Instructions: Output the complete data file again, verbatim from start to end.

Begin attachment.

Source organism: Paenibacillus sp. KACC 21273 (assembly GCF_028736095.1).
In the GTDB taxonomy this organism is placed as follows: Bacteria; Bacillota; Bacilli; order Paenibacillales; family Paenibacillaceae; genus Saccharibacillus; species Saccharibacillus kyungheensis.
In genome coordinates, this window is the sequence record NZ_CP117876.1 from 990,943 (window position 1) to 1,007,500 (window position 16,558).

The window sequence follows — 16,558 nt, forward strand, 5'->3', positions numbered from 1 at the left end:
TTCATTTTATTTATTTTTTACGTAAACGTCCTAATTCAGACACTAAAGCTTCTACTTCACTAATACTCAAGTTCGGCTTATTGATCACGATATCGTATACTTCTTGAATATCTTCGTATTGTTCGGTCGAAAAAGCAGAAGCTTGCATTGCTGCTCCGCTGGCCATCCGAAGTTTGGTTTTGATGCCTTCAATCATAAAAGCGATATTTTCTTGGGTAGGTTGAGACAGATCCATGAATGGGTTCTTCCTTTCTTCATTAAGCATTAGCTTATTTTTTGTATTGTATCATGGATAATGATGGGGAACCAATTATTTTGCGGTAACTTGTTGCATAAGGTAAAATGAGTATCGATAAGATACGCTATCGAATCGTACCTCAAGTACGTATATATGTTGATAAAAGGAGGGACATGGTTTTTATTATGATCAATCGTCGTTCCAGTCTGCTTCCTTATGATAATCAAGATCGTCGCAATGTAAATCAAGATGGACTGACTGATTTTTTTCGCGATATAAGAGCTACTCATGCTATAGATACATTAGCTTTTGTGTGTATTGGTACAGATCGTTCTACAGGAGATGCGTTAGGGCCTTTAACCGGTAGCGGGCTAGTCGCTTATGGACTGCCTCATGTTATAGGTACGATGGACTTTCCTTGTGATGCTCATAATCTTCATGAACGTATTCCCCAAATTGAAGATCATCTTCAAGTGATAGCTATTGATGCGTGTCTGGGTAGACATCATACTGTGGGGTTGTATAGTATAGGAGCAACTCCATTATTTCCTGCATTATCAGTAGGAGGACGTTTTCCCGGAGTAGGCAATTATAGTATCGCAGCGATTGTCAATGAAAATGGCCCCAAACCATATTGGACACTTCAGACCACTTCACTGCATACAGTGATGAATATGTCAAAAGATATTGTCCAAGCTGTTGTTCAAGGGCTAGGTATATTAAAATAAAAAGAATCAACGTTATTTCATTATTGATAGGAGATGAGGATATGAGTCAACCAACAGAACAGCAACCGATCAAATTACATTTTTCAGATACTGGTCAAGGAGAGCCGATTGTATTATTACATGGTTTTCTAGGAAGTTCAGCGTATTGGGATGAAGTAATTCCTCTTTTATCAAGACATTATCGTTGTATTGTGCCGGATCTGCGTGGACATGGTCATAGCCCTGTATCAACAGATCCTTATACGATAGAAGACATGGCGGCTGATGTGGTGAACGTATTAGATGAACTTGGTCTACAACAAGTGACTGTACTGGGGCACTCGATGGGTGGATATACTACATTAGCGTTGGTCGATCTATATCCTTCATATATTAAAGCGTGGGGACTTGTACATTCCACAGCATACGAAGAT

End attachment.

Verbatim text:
Source organism: Paenibacillus sp. KACC 21273 (assembly GCF_028736095.1).
In the GTDB taxonomy this organism is placed as follows: Bacteria; Bacillota; Bacilli; order Paenibacillales; family Paenibacillaceae; genus Saccharibacillus; species Saccharibacillus kyungheensis.
In genome coordinates, this window is the sequence record NZ_CP117876.1 from 990,943 (window position 1) to 1,007,500 (window position 16,558).

The window sequence follows — 16,558 nt, forward strand, 5'->3', positions numbered from 1 at the left end:
TTCATTTTATTTATTTTTTACGTAAACGTCCTAATTCAGACACTAAAGCTTCTACTTCACTAATACTCAAGTTCGGCTTATTGATCACGATATCGTATACTTCTTGAATATCTTCGTATTGTTCGGTCGAAAAAGCAGAAGCTTGCATTGCTGCTCCGCTGGCCATCCGAAGTTTGGTTTTGATGCCTTCAATCATAAAAGCGATATTTTCTTGGGTAGGTTGAGACAGATCCATGAATGGGTTCTTCCTTTCTTCATTAAGCATTAGCTTATTTTTTGTATTGTATCATGGATAATGATGGGGAACCAATTATTTTGCGGTAACTTGTTGCATAAGGTAAAATGAGTATCGATAAGATACGCTATCGAATCGTACCTCAAGTACGTATATATGTTGATAAAAGGAGGGACATGGTTTTTATTATGATCAATCGTCGTTCCAGTCTGCTTCCTTATGATAATCAAGATCGTCGCAATGTAAATCAAGATGGACTGACTGATTTTTTTCGCGATATAAGAGCTACTCATGCTATAGATACATTAGCTTTTGTGTGTATTGGTACAGATCGTTCTACAGGAGATGCGTTAGGGCCTTTAACCGGTAGCGGGCTAGTCGCTTATGGACTGCCTCATGTTATAGGTACGATGGACTTTCCTTGTGATGCTCATAATCTTCATGAACGTATTCCCCAAATTGAAGATCATCTTCAAGTGATAGCTATTGATGCGTGTCTGGGTAGACATCATACTGTGGGGTTGTATAGTATAGGAGCAACTCCATTATTTCCTGCATTATCAGTAGGAGGACGTTTTCCCGGAGTAGGCAATTATAGTATCGCAGCGATTGTCAATGAAAATGGCCCCAAACCATATTGGACACTTCAGACCACTTCACTGCATACAGTGATGAATATGTCAAAAGATATTGTCCAAGCTGTTGTTCAAGGGCTAGGTATATTAAAATAAAAAGAATCAACGTTATTTCATTATTGATAGGAGATGAGGATATGAGTCAACCAACAGAACAGCAACCGATCAAATTACATTTTTCAGATACTGGTCAAGGAGAGCCGATTGTATTATTACATGGTTTTCTAGGAAGTTCAGCGTATTGGGATGAAGTAATTCCTCTTTTATCAAGACATTATCGTTGTATTGTGCCGGATCTGCGTGGACATGGTCATAGCCCTGTATCAACAGATCCTTATACGATAGAAGACATGGCGGCTGATGTGGTGAACGTATTAGATGAACTTGGTCTACAACAAGTGACTGTACTGGGGCACTCGATGGGTGGATATACTACATTAGCGTTGGTCGATCTATATCCTTCATATATTAAAGCGTGGGGACTTGTACATTCCACAGCATACGAAGAT